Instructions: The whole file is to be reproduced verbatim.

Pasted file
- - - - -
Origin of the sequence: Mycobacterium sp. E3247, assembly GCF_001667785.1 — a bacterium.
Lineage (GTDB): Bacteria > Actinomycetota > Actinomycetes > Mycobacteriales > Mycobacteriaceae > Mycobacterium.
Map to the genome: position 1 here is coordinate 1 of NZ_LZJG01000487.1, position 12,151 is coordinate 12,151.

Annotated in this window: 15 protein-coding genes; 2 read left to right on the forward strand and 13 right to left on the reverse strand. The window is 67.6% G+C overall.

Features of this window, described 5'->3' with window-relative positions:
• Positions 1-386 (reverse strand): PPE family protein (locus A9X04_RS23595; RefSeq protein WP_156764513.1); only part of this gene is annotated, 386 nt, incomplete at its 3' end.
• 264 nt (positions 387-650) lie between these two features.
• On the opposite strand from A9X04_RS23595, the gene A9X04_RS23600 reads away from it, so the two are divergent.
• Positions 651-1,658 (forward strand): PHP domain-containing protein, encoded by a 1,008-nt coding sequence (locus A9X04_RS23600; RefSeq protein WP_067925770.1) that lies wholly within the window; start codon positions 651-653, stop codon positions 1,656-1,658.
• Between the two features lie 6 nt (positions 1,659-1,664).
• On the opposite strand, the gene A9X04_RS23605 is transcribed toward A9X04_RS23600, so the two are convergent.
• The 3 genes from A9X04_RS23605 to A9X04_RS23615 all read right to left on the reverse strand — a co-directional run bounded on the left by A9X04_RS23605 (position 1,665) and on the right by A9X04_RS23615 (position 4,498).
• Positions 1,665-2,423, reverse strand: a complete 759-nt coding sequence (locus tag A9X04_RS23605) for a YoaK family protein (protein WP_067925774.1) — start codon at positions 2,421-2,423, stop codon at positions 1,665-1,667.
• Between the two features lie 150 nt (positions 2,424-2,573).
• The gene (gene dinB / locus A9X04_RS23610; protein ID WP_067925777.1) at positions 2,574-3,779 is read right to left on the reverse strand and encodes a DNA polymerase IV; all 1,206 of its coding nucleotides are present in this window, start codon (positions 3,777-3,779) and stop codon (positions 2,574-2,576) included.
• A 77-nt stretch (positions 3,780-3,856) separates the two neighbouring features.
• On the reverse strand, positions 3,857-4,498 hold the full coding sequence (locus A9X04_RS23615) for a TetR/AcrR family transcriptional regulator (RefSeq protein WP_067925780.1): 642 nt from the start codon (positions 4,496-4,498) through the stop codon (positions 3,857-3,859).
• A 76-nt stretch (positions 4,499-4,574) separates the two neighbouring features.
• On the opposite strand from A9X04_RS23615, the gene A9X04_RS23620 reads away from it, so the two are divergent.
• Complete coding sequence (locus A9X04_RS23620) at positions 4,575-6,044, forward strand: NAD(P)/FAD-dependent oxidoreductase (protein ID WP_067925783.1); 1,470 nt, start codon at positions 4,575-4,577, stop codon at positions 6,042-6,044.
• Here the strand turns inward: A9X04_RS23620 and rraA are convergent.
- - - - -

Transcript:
Origin of the sequence: Mycobacterium sp. E3247, assembly GCF_001667785.1 — a bacterium.
Lineage (GTDB): Bacteria > Actinomycetota > Actinomycetes > Mycobacteriales > Mycobacteriaceae > Mycobacterium.
Map to the genome: position 1 here is coordinate 1 of NZ_LZJG01000487.1, position 12,151 is coordinate 12,151.

Annotated in this window: 15 protein-coding genes; 2 read left to right on the forward strand and 13 right to left on the reverse strand. The window is 67.6% G+C overall.

Features of this window, described 5'->3' with window-relative positions:
• Positions 1-386 (reverse strand): PPE family protein (locus A9X04_RS23595; RefSeq protein WP_156764513.1); only part of this gene is annotated, 386 nt, incomplete at its 3' end.
• 264 nt (positions 387-650) lie between these two features.
• On the opposite strand from A9X04_RS23595, the gene A9X04_RS23600 reads away from it, so the two are divergent.
• Positions 651-1,658 (forward strand): PHP domain-containing protein, encoded by a 1,008-nt coding sequence (locus A9X04_RS23600; RefSeq protein WP_067925770.1) that lies wholly within the window; start codon positions 651-653, stop codon positions 1,656-1,658.
• Between the two features lie 6 nt (positions 1,659-1,664).
• On the opposite strand, the gene A9X04_RS23605 is transcribed toward A9X04_RS23600, so the two are convergent.
• The 3 genes from A9X04_RS23605 to A9X04_RS23615 all read right to left on the reverse strand — a co-directional run bounded on the left by A9X04_RS23605 (position 1,665) and on the right by A9X04_RS23615 (position 4,498).
• Positions 1,665-2,423, reverse strand: a complete 759-nt coding sequence (locus tag A9X04_RS23605) for a YoaK family protein (protein WP_067925774.1) — start codon at positions 2,421-2,423, stop codon at positions 1,665-1,667.
• Between the two features lie 150 nt (positions 2,424-2,573).
• The gene (gene dinB / locus A9X04_RS23610; protein ID WP_067925777.1) at positions 2,574-3,779 is read right to left on the reverse strand and encodes a DNA polymerase IV; all 1,206 of its coding nucleotides are present in this window, start codon (positions 3,777-3,779) and stop codon (positions 2,574-2,576) included.
• A 77-nt stretch (positions 3,780-3,856) separates the two neighbouring features.
• On the reverse strand, positions 3,857-4,498 hold the full coding sequence (locus A9X04_RS23615) for a TetR/AcrR family transcriptional regulator (RefSeq protein WP_067925780.1): 642 nt from the start codon (positions 4,496-4,498) through the stop codon (positions 3,857-3,859).
• A 76-nt stretch (positions 4,499-4,574) separates the two neighbouring features.
• On the opposite strand from A9X04_RS23615, the gene A9X04_RS23620 reads away from it, so the two are divergent.
• Complete coding sequence (locus A9X04_RS23620) at positions 4,575-6,044, forward strand: NAD(P)/FAD-dependent oxidoreductase (protein ID WP_067925783.1); 1,470 nt, start codon at positions 4,575-4,577, stop codon at positions 6,042-6,044.
• Here the strand turns inward: A9X04_RS23620 and rraA are convergent.